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Tuesday, May 28, 2024


THE system is broken.

Through various changes in recent years to how a Superlicence is attained, what has remained is an unwavering effort to cement the Dunlop Super2 Series as the pathway to driving in the Repco Supercars Championship.

That’s all well and good. It makes absolute sense… except when it’s not delivering on its purpose.

To cut to the chase, there’s a very real chance that Matt Payne is the only Super2 driver promoted in 2023. The 19-year-old Kiwi is super fast and absolutely a potential star of the future, so good on Grove Racing if/when they do commit to him.

But what for runaway Super2 Series leader Declan Fraser?

Zak Best, who was nothing short of stunning in a main game Tailem Bend wildcard four weeks ago, is far from a certainty to move up either given Tickford Racing has some level of contractual obligations to its existing quartet.

Tyler Everingham is a five-time Super2 race winner and is in his fourth season since clinching the third-tier crown.

Cameron Hill is putting together a fine rookie campaign, Jaylyn Robotham has offered glimpses of great potential, and there’s many more names yet to be mentioned here.

But what good is it if they can’t then make the next step?

Keep in mind that Jordan Boys and Jayden Ojeda this year gave up on Super2 altogether in favour of a two-round Supercars wildcard campaign.

That might not be an option going forward, with plans in motion to restrict wildcards to one championship event per season outside of Bathurst (perhaps for the very reason to deter Boys and Ojeda’s course of action).

Pic: Nathan Wong

But how do you keep telling the likes of Boys and Everingham and their respective backers to keep forking out significant coin (circa $700,000 a year) for Super2 when there’s little sign of it actually leading to the desired outcome?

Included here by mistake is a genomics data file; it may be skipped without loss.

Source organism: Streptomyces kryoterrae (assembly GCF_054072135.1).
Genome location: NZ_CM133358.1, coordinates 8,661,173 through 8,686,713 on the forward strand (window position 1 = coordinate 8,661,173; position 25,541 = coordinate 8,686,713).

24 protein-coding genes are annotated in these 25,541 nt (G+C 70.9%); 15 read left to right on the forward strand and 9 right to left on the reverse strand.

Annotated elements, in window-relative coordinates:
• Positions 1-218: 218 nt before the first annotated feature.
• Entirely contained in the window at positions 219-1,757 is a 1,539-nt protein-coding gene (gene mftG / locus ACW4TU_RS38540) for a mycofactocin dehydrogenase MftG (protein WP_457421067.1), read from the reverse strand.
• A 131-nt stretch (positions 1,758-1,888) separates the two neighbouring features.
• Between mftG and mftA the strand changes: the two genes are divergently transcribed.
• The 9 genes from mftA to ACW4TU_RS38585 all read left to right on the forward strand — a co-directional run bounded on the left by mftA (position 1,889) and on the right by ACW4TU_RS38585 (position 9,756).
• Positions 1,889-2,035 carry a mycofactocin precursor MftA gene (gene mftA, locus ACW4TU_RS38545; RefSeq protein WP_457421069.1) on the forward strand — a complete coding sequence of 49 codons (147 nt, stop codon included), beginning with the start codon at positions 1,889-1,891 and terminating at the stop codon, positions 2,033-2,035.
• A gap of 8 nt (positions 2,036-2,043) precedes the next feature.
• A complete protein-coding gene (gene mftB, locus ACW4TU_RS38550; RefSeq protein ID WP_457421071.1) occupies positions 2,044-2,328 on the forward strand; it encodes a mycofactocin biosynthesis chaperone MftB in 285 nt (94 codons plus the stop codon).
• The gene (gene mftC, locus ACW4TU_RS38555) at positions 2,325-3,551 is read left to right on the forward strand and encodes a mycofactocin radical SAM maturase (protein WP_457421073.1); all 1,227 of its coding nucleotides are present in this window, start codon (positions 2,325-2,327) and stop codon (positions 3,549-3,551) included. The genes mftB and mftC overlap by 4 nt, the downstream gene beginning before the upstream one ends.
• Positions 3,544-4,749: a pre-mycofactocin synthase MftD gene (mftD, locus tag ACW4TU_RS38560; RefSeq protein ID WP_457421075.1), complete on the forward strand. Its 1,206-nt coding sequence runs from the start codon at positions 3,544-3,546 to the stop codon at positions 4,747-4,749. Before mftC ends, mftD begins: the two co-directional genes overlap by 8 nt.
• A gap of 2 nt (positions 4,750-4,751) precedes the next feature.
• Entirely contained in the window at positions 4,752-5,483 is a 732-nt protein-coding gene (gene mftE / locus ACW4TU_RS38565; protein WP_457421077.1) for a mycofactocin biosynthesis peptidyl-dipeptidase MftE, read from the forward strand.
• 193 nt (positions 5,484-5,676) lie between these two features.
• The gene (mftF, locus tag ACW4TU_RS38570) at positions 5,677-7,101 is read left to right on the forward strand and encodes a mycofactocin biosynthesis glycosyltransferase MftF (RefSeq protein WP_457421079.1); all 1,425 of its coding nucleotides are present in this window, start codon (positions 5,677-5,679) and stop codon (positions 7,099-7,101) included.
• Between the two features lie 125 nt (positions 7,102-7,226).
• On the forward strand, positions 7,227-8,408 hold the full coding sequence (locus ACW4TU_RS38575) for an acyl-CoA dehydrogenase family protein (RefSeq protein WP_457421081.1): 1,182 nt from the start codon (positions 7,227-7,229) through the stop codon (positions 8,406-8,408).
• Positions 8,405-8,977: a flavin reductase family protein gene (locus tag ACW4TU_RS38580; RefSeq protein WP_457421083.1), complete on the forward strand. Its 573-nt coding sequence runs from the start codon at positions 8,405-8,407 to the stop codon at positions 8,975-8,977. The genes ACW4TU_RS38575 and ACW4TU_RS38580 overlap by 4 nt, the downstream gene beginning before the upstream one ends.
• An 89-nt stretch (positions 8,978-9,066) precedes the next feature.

Not to mention there’s been a frustrating lack of green flag action this year. Through the opening half of the 2022 Super2 Series, just three-quarters of scheduled laps were actually completed, and roughly 40 percent of those were under Safety Car conditions.

But the point here is not criticising Super2 itself, because it genuinely is a very good feeder platform; it’s the progression beyond that.

Maybe Supercars teams need to be more willing to take a punt on the young kid who could be the next big thing as opposed to the safety of a known quantity/solid midfielder (not to be confused with champions like James Courtney and Mark Winterbottom whose continued presence is a fillip for the sport).

The last 18 months have seen Brodie Kostecki, Will Brown and Broc Feeney all mix it with household names pretty well from the get go.

Maybe, too, it’s time Supercars added some incentive for teams, by way of the once-announced prizemoney scheme which never actually came to fruition.

To recap, Supercars in 2019 trumpeted a system whereby the Super2 title winner would be awarded $400,000 specifically to put towards a main game drive the following year.

An extra $100,000 was also to be allocated to the highest-ranked rookie in the end-of-year standings to help ensure they returned for a second Super2 season.

Now, it’s easy for me to demand the spend of half a million dollars every year of money that isn’t mine, but it might just be the golden ticket to ensuring the feeder pathway does not collapse.

After all, Super2 is an important element of the business, providing a destination for outdated Supercars to be purchased and raced, and in many cases being a profitable program for teams to run in conjunction with its top-level activities.

But in order to work, it has to offer real value for its Supercars-aspiring drivers that cannot be found in Porsche Carrera Cup, Trans Am, S5000, TCR or anywhere else.

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